that shows if held at an optimal angle a center fire rifle has a much longer effective range than a shotgun
slug.  The study also addresses this commonly held notion, and concludes that it is not valid in any
hunting scenario...Yet you continue to use it as evidence "these study are skewed".  OK, so now it is
my turn to plead to be persuaded.  Please show me your evidence that this study has a faulty conclusion.
Just proclaiming it skewed doesn't make it so.

For interested parties...A link to the conclusions printed in a PA Legislative document:


As for "no control group" there is no control group for "An empirically tested computer model".  Interestingly
enough, "The model was developed by the U.S. Department of Defense for small arms firing range safety
determination and model runs were made by the Army's Armament Research, Development and Engineering
Center.".  I am pretty sure these guys were out to skew this study for some dark government
conspiracy against shotgun only restrictions in Shawano and Waupaca counties. [:D]

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Dan Schmidt
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RE: Rifle's allowed in Waupaca County 2010?

Postby Dan Schmidt » Thu Oct 14, 2010 2:03 am

Back to the question of this thread...I was told yesterday that Waupaca County will not be open for rifles county-wide until 2011. I have been trying to confirm this as fact but haven't been able to yet. I talked with the ranger at Hartman Creek State Park. He said the park is definitely open for rifles this year; he said he "thinks" the county will follow next year.
Daniel E. Schmidt, Editor, Deer & Deer Hunting

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RE: Rifle's allowed in Waupaca County 2010?

Postby swampsitter » Sun Nov 07, 2010 9:19 pm

Do most of you even hunt in this county? Do any of you? What township do you hunt in if I may ask?

I hunt in the Town of Helvetia, Waupaca County. My 13 year old and I were hunting the Youth hunt this year. He took a 40 yard shot at a Doe. Had a great hit on it, right thru the heart. (his first deer). Then the slug continued to travel\tumble up hill and went past my brother who was bowhunting 200 yards from us. Luckily, he was 20 feet up in a tree. If he had been shooting a rifle, the bullet would have broken apart and would not have been a danger. We shoot Winchester Supreme Sabot slugs. I firmly support going to rifle's in Waupaca County.

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RE: Rifle's allowed in Waupaca County 2010?

Postby WI QDM » Tue Nov 16, 2010 6:58 pm

I'm also in Helvetia. Personally, I'd love the change to rifle hunting because of a few simple reasons, most have already been stated.

1. The price of sabots is OUTRAGEOUS ($12.50 for a box of 5 Hornadys!!), and the effective range is pushing 200 yards anyway. So as long as you are smart and don't shoot over a hill, what's the difference?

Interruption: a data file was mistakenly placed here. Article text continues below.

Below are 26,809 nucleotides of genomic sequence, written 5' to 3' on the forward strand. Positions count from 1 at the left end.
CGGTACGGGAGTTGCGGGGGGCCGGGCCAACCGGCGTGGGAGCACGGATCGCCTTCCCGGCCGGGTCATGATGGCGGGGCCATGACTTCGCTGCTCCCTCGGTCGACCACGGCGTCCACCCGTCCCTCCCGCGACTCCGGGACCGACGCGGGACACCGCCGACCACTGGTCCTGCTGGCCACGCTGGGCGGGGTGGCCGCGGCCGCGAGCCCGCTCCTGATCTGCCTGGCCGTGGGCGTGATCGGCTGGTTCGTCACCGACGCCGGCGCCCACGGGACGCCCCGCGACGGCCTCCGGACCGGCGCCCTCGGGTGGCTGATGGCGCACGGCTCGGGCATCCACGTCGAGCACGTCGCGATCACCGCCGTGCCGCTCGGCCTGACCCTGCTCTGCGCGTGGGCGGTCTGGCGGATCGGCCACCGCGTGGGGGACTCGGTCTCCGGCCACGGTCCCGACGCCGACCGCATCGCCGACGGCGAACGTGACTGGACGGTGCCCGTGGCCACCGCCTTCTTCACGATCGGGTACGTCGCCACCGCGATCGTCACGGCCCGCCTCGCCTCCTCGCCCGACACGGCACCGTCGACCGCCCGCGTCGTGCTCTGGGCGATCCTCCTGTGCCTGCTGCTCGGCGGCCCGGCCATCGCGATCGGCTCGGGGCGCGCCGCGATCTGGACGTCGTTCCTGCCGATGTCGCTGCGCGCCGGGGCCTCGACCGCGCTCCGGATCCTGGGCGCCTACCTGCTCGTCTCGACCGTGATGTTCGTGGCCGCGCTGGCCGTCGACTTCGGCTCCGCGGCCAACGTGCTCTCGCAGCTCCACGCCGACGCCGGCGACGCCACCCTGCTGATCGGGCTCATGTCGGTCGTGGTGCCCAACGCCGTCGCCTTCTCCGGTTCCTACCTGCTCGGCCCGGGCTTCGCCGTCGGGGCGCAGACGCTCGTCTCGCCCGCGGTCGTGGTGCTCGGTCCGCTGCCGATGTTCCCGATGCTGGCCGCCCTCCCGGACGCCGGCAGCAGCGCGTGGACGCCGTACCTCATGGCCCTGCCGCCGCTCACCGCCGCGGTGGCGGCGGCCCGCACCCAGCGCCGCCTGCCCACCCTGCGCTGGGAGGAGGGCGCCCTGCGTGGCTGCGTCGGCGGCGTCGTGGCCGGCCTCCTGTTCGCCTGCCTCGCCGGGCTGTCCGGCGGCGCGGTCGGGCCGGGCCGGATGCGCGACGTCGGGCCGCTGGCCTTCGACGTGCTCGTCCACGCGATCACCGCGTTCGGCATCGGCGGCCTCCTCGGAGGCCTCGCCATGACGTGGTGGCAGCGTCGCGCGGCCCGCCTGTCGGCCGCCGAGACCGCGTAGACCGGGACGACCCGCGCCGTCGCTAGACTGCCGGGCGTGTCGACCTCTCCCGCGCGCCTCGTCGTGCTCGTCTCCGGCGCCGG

2. Every slug 12 gauge I have ever used kicks like a mule. It's not a problem now, but it was a serious issue when I was 12. As my son approaches hunting age, I would love to give him something he is comfortable with, not to mention something he might even enjoy shooting.

My fingers will be crossed when it goes for approval.

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RE: Rifle's allowed in Waupaca County 2010?

Postby bullwinkle » Sun Mar 13, 2011 4:05 pm

The voting is in April, right? By May we should know?

I have picked out a Tikka 300 WSM with a 30mm Leopold VX3 and I am getting excited to go gun shopping. I also bought a couple new ladder stands since this change will really affect my potential stand locations. Hope I didn't get too ahead of myself. In our area, this change will definitely be interesting.

I know SW Shawano County changed to rifle a couple of years ago. Does anyone hunt there? Was there anything different because of the change?

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Re: Rifle's allowed in Waupaca County 2010?

Postby bullwinkle » Sun Jun 26, 2011 3:48 pm

Picked up "Old Betsy" - Tikka 3 Stainless Steel 300 WSM with a Ziess 3x9 - this baby is a game changer. Dead on at 200 yards, hits 6" low at 300.

I am a little worried about how Betsy will kick - get to shoot her after the 4th. I cant image it kicks more than my 385 grain, 12 gauge Partition Gold Slugs but I will find out

Rifles are going to change the game big time. I normally get this excited for bow hunting.

Dan Salmon
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Re: Rifle's allowed in Waupaca County 2010?

Postby Dan Salmon » Sun Jun 26, 2011 6:14 pm

Will probably hit with the same force, just a quicker recoil impulse than the slug gun. Just think, it's the same game change as when the 1894 Winchester & the .30-30 hit the fields.

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Re: Rifle's allowed in Waupaca County 2010?

Postby bullwinkle » Mon Jun 27, 2011 5:51 pm

I bought 140 grain winchester bullets - power max. Sighted in at 200 yards, the drop is 6" at 300 yards. I can hold on the deer to 300 yards!!!!!!!! Essentially doubles my range. I put up one stand where I can shoot 300+ yards to the North, 200 yards to the East/West. Never would have considered this spot last year

Judging deer is going to be an issue I need to really think through. I don't want to take anything less than a 3 year old that is mountable.

Dan Salmon
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Re: Rifle's allowed in Waupaca County 2010?

Postby Dan Salmon » Mon Jun 27, 2011 9:06 pm

Sounds like the next thing you "need" to get is a good binocular. I've got a rifle set up to hit way out there, but haven't taken a shot any longer than 100 yards. But the binocular has paid for itself many time over by being able to pick out deer I'd have never seen with the naked eye.